The Great Debate:

Over the past twenty years or so, there has been much deliberation about whether carpets should be steam cleaned or dry-cleaned. There are advantages and disadvantages to both cleaning methods, and we want to address this in an unbiased manner.

  • Back in the early days of steam cleaning, or more precisely “hot water extraction”, cleaners only had portable extraction units available, such as Rug Doctor and similar units which can be rented at grocery stores and tool rental facilities. These machines, as well as many modern-day portables, are great for spotting and small areas, but they tend to leave too much water and soap residue in the carpet, due to their weak extraction ability.
  • In the early 1970’s, truck mounted steam cleaning started to be used widely in both residential and commercial settings. However, in the beginning stages, many cleaners were poorly educated in cleaning techniques. A combination of very high alkaline cleaning solutions, too-high pressure and/or volume of water used, and weak extraction systems resulted in many carpets sustaining more damage than improvement. Sometimes carpets took several days to dry; some carpets shrunk, wrinkled, or delaminated, depending on the type of yarns and backing which were used.
  • These problems led many carpet owners to look for alternative methods of cleaning their floor coverings. There are several types of dry cleaning available - some using foam, some using carbonated water, some with cotton bonnet attached to a rotary machine. The dry cleaning methods are generally gentler to the carpet’s composition, and most will allow the carpet to be dry within a few hours.
  • Throughout the 1980’s and 90’s, many advancements were made in steam cleaning equipment, cleaning chemicals, and most importantly, training and certification of cleaning technicians. Unlike plumbers, electricians, masonry contractors, etc,, carpet cleaners are not regulated, nor required to be tested or licensed. You may see a large number of cleaners in the local phone book or advertising circulars; however, only a tiny fraction of those listed are educated and certified in the areas they profess to know about. In addition, we have heard many horror stories of steam carpet cleaners who have done unethical things such as charging homeowners money to apply Scotchgard or Teflon when, in fact, they applied only water.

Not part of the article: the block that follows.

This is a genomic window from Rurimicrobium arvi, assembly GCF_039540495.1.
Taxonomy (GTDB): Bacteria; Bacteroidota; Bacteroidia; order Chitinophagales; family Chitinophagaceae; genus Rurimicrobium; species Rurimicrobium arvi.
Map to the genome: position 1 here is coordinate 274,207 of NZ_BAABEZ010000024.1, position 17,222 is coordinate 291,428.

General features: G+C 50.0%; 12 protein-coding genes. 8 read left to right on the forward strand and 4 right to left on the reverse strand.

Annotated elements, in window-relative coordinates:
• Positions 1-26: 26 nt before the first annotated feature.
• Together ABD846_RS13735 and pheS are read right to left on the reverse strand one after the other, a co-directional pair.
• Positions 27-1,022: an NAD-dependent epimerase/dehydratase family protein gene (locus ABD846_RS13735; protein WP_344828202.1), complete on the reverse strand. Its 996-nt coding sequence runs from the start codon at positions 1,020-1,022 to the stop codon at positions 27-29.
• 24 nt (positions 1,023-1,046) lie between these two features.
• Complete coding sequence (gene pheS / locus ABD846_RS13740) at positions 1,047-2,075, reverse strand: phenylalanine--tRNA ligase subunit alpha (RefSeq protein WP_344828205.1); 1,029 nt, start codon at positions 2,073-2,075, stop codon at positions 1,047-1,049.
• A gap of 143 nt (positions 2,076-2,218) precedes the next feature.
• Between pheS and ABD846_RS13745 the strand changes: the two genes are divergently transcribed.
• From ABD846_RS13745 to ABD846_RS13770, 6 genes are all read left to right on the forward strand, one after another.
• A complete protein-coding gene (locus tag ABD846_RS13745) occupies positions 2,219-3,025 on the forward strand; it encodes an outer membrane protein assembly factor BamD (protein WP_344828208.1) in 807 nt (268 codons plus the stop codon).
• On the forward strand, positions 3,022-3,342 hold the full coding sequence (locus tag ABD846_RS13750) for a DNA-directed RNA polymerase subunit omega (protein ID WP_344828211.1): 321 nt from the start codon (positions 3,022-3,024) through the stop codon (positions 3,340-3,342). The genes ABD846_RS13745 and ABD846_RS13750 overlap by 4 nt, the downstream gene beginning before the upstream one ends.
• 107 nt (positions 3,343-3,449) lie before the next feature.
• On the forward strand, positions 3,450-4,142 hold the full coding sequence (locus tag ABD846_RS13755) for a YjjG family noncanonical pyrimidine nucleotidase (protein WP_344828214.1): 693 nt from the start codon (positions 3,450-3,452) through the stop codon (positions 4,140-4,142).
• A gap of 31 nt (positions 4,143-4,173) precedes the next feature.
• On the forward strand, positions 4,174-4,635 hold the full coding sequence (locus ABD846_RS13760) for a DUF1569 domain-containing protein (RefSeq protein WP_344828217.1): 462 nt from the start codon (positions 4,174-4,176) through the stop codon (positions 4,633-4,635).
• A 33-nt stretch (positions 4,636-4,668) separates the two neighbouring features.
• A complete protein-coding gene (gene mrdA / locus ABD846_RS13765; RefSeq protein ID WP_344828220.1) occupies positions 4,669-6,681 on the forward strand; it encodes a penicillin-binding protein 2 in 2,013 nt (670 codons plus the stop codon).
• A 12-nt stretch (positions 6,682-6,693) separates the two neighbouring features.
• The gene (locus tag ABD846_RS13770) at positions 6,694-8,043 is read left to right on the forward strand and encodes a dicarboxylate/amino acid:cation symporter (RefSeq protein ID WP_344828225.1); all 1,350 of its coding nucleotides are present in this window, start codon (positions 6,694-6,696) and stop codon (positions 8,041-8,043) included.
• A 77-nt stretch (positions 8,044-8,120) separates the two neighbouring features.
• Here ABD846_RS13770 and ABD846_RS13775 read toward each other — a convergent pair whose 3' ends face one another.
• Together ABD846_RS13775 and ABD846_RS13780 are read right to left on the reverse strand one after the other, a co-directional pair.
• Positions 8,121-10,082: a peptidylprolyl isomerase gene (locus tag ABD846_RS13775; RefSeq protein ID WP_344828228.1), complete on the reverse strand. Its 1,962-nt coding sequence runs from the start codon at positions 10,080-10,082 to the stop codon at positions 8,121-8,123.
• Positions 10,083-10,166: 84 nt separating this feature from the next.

IICRC Certified CleaningTherefore, we at Pro-Care, believe strongly in the Institute of Inspection, Cleaning, and Restoration Certification (IICRC). Our firm is certified by the IICRC, which is the most widely recognized body of certification for carpet and upholstery cleaners.

Now, back to the discussion over steam cleaning vs. dry cleaning. It is our firm position that steam cleaning is the best method of cleaning to use in the vast majority of situations. We have not yet seen another method superior to steam cleaning. However, the faults of steam cleaning, such as prolonged drying time, especially in the humid seasons, can be exchanged for a form of dry cleaning, which we deem to be less effective in getting your carpet clean. We have,over the years, used three different types of dry cleaning as well, and we continue to offer the cotton bonnet system as an alternative. However, unless your priority is to have carpets dry within an hour or two, you will find steam cleaning to be much more effective in getting your carpet clean.

Finally, Pro-Care Carpet Cleaning has recently added the DriMaster system as a “Best of Both Worlds” option, steam cleaning that dries in 1-4 hours. This system is the best choice when you need to use the carpets soon after they’ve been cleaned, but is intended for less soiled carpets.

Copyright @2014-17 Pro-Care Carpet Cleaning. All rights reserved.
Cleaning Carpets in Cincinnati to Dayton Ohio since 1945
Carpets Cleaning - Upholstery Cleaning - Hard Surface / Tile Cleaning - Emergency Water & Mold Clean Up
2237 Highland St., Middletown, OH 45044  -  Phone: 513-423-1949

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